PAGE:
An active social life 'could help boost brain health', study claims

Experts found a link between social relationships and mental health.

Everyone loves to have a busy social calendar now and again, offering time to firm up those long-standing friendships.

But now experts have claimed an active social life and strong relationships could actually boost the health of your brain.

Experts at Northwestern University in the US have spent nine years studying “SuperAgers”, defined as men and women over the age of 80 whose memories are as good as, or better than, those of people 20 or 30 years younger.

According to the Sydney Morning Herald, they carry out surveys every two years, as well as neuropsychological tests and brain scans.

Emily Rogalski is an associate professor at the Cognitive Neurology and Alzheimer’s Disease Centre at Northwestern’s Feinberg School of Medicine.

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Read more: How we can protect our brains from memory loss and dementia

She admitted in a recent study that at first they weren’t sure they’d find many ‘SuperAgers’, but now 31 people have begun to take part in the study – all fitting the category.

According to the group’s previous research, ‘SuperAgers’ tended to have noticeable differences in their physical brains, with thicker cortexes, resistance to age-related atrophy and a larger left anterior cingulate, which is important to attention and memory.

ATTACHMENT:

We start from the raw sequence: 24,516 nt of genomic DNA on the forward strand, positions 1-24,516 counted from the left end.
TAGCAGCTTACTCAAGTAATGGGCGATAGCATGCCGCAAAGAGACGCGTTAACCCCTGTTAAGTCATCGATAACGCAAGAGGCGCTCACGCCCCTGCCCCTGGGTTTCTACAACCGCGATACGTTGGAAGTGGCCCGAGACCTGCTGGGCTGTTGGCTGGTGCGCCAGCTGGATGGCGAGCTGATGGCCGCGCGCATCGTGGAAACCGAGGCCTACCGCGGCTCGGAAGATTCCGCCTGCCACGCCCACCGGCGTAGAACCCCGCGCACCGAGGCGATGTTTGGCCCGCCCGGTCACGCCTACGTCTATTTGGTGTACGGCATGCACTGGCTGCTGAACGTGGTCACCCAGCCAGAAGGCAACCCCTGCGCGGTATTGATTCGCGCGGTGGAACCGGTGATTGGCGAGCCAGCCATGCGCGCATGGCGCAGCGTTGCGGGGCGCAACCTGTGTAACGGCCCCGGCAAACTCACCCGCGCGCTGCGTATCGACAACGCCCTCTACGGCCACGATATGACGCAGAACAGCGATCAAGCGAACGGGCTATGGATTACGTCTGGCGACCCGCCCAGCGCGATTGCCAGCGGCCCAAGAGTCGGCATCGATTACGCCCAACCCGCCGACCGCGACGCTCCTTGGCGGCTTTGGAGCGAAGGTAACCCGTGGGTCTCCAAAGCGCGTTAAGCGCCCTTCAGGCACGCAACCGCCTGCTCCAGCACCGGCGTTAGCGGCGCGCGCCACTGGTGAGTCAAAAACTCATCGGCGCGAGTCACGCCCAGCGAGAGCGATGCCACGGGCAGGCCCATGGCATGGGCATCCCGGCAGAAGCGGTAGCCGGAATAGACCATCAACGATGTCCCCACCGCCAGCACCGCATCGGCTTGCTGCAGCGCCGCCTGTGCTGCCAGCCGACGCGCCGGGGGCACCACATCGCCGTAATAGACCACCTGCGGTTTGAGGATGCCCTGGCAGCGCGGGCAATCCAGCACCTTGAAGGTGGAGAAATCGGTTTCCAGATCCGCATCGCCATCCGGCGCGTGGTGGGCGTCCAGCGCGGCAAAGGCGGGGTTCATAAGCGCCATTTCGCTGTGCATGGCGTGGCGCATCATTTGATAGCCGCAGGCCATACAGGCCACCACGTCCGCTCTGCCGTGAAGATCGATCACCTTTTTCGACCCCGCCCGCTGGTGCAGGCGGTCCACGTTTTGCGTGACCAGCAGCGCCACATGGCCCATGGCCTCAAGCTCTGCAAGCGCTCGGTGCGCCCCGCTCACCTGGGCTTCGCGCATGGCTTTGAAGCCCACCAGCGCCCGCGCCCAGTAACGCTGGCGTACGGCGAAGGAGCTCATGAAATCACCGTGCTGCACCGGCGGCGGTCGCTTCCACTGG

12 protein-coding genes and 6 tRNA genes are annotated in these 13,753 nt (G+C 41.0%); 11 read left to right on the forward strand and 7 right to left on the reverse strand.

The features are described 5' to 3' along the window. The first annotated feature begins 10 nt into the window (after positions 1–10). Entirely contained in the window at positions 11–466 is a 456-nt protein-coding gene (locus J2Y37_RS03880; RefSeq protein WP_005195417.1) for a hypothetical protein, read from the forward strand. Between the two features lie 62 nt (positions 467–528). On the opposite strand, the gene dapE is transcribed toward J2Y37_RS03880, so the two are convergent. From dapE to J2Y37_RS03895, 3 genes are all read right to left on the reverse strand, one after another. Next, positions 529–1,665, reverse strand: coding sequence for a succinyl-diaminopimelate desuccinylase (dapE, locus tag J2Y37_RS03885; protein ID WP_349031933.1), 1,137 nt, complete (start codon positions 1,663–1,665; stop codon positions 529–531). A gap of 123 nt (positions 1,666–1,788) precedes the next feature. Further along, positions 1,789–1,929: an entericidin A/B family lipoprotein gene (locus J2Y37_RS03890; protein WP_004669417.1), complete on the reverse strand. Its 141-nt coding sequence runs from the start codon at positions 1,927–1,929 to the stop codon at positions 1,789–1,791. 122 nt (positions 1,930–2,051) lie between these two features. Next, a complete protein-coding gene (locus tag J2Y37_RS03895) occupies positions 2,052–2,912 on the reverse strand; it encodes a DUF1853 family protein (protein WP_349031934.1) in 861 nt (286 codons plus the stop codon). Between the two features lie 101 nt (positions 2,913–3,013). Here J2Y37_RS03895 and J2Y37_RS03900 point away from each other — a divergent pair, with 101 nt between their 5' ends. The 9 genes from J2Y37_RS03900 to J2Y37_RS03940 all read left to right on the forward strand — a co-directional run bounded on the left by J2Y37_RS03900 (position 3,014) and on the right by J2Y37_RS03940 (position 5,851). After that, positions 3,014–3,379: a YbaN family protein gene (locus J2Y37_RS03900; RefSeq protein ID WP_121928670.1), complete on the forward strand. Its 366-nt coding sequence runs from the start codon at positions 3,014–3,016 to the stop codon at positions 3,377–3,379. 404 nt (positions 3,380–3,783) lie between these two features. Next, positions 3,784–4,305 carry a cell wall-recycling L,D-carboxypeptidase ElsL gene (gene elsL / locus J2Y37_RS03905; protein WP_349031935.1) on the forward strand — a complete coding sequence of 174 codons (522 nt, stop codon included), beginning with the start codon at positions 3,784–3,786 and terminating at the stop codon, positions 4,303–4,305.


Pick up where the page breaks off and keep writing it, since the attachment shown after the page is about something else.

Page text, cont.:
However, Rogalski insisted: “It’s likely there are a number of critical factors that are implicated.”

Read more: Socialising, a simple prescription for brain health

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The group carried out a questionnaire on the 31 ‘SuperAgers’ and 19 ‘cognitively normal adults’, and it found the older group tested better in holding “satisfying, warm, trusting relationships”.

Rogalski said social relationships are therefore “important”, and the study added: “Social relationships in and of themselves are important to the maintenance of cognition as opposed to other factors that may enhance or inhibit participation in social relationships, such as sex, depressive symptoms, baseline cognitive ability, physical functioning, or social network size.”

The findings are consistent with previous research that has drawn a link between positive relationships and a reduced risk of cognitive decline and even dementia, the study added.

Do you have an active social life? Does it make you feel better to keep up firm relationships with friends and family?